Li said general fund spending has increased as the state has seen large surpluses since the pandemic’s initial economic impact. She also said the state has worked with the Legislature to pass many bills to reduce barriers to affordable housing, and will provide funding and technical assistance to reduce further local barriers. 

However, she said there is no additional funding for shovel-ready affordable housing projects in this budget, beyond the billions invested in prior years that are being dispersed.

State Senator Josh Newman, a Democrat from Fullerton, asked the Legislative Analyst’s Office to help address structural problems that lead to the deficit. 

“This deficit is the result of the structure of California's revenue system that is highly dependent on capital gains and high net worth earners,” he said. 

Senator Steve Padilla of San Diego speaks at a governor's budget Senate hearing in California. (Screenshot via Courthouse News)

State Senator Steve Padilla, a San Diego Democrat, asked how the state will make new metrics to evaluate programs using state funding to address homelessness. “We’re not going to build our way into affordability, no matter what we’re told," he said.

The finance department’s Chris Cook told him new metrics will come out in February, building on existing language. 

LA Democratic state Senator Maria Durazo criticized deferrals to the student housing grant program and revolving loan funds. Li said the administration is committed to making sure delays of allocated funding are spread out over several years to help minimize the effects. 

State Senator Anna Caballero, a Democrat from Merced, said at least two critical hospitals in her district are closing. She said further cuts to health and workforce development funding will contribute to “a cascading impact of hospital closings.” State Senator Lola Smallwood-Cuevas of Los Angeles echoed those concerns about cuts to workforce development given half a billion in funds withdrawn or delayed, and asked to discuss it as a recession prevention tool.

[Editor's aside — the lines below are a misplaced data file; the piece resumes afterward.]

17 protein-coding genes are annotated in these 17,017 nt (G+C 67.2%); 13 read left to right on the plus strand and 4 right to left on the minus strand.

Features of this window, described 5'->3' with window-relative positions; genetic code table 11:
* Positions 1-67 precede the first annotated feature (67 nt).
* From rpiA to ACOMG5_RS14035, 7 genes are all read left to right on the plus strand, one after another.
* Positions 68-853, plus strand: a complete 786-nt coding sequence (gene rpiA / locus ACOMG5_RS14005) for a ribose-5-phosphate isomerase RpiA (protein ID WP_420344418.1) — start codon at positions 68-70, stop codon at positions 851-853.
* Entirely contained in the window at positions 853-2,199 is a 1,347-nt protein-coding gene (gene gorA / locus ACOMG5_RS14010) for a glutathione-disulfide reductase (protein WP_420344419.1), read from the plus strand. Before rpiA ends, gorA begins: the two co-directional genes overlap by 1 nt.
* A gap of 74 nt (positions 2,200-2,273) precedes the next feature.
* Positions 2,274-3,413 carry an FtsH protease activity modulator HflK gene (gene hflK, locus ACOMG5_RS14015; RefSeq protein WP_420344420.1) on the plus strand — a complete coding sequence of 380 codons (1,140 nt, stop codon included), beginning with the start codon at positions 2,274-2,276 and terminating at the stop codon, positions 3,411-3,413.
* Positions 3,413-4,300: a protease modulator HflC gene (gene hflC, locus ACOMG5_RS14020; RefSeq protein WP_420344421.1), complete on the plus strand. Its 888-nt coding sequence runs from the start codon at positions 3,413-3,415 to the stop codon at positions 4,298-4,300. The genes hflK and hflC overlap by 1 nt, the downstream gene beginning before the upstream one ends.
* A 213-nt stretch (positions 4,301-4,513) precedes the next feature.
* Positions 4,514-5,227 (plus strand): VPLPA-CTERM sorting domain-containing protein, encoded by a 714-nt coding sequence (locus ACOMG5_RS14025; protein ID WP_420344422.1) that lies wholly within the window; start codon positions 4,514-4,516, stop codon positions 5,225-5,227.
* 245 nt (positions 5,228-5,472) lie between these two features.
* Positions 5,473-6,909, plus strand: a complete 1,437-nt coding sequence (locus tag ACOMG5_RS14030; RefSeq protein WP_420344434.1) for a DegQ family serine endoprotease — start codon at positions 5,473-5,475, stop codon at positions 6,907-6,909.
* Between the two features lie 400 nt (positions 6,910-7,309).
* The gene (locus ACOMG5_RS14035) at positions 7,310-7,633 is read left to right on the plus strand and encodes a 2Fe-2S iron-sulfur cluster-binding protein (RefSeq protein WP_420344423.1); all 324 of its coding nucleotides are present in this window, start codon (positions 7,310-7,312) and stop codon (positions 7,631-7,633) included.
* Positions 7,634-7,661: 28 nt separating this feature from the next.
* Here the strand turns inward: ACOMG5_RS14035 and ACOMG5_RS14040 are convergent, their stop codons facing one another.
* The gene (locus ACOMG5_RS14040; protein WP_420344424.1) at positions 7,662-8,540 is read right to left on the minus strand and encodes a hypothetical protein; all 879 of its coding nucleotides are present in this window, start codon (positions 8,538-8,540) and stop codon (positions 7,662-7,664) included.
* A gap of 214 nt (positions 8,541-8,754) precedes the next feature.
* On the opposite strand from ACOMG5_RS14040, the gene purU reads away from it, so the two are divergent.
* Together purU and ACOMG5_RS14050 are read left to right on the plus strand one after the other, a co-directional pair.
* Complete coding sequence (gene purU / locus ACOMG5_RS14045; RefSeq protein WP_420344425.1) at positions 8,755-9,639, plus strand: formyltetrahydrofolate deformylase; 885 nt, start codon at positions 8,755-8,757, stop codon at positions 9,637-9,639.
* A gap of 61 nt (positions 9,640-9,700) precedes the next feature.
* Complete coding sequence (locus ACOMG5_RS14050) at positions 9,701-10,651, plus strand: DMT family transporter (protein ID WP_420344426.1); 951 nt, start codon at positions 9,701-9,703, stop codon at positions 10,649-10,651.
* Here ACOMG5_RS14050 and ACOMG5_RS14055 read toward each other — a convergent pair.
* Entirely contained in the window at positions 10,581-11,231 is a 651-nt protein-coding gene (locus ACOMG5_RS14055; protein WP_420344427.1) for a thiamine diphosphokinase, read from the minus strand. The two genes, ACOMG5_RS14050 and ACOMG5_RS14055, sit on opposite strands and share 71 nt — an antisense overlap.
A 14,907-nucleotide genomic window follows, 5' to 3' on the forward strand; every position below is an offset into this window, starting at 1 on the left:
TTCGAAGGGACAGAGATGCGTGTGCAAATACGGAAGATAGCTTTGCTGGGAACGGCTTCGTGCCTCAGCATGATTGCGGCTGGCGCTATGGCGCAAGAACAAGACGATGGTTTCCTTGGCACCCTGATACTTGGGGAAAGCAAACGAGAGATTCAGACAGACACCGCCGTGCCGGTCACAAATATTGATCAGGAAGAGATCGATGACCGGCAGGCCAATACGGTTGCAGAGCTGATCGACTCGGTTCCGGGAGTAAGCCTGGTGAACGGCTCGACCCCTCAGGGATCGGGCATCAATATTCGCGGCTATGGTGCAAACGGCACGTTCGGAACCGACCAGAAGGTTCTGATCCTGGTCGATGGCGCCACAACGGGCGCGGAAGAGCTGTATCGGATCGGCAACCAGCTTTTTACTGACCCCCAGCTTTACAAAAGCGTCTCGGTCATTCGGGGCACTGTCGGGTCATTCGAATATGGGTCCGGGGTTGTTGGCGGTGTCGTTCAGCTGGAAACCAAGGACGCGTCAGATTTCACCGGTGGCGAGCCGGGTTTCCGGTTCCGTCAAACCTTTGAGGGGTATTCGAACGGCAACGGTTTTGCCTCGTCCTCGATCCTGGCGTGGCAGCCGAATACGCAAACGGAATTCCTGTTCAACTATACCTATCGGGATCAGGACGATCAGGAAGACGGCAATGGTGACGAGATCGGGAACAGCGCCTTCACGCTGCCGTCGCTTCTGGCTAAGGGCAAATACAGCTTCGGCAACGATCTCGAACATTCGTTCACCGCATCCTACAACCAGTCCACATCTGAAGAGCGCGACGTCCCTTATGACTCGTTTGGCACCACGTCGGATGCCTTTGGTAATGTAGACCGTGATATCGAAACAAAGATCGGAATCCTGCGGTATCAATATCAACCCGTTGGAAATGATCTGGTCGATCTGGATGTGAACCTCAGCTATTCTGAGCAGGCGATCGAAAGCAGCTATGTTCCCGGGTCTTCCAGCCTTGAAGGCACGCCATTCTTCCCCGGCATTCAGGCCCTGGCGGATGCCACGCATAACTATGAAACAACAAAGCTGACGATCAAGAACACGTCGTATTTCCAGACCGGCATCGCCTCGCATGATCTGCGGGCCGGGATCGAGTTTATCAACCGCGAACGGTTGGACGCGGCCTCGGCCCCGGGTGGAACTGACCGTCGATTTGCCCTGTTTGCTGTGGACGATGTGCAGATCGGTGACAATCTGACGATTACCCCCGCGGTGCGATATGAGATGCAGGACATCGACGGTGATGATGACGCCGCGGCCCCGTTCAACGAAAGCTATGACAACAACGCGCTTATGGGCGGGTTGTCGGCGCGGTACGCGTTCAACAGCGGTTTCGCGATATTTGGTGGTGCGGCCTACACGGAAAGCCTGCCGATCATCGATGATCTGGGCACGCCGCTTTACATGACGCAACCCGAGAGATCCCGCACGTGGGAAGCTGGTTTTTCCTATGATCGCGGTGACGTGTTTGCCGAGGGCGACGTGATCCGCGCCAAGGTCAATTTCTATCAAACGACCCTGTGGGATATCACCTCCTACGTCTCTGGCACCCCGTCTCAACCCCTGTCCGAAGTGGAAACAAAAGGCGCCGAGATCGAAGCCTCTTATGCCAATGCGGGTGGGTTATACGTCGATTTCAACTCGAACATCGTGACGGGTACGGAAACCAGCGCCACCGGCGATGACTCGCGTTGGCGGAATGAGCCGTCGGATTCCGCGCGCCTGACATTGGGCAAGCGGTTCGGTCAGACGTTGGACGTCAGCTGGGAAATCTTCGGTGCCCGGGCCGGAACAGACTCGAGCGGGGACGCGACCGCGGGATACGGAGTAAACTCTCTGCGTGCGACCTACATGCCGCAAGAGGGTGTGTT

Senator Lola Smallwood-Cuevas of Los Angeles speaks at a Calif. Senate hearing. (Screenshot via Courthouse News)

Republican state Senator Kelly Seyarto of Murrieta said costly problems like the high-speed rail project and shovel-ready affordable housing projects waiting for funds demonstrate that “if you don't fix the process, we’re not going to fix the problem.”

"Our taxpayers are frustrated out there, with how their money is getting spent — and they are constantly asking, how come we spend all this money and still see all these problems?” he said.

Li said Newsom proposed a $2.2 billion reduction to transportation because the state hopes new federal packages will supplement funding. But Skinner pointed out that cuts to transportation will greatly hurt public transit. Despite low ridership numbers in the San Francisco Bay Area, many depend on the Los Angeles transit system where newly approved investments will be affected by budget cuts. 

“I’m concerned about the consequences of delaying funding that cripples its future, and creates a situation with much less infrastructure in a future where we will really need that,” Skinner said. 

The Legislature will spend the coming months developing its version of the state budget, which must be passed by June 15.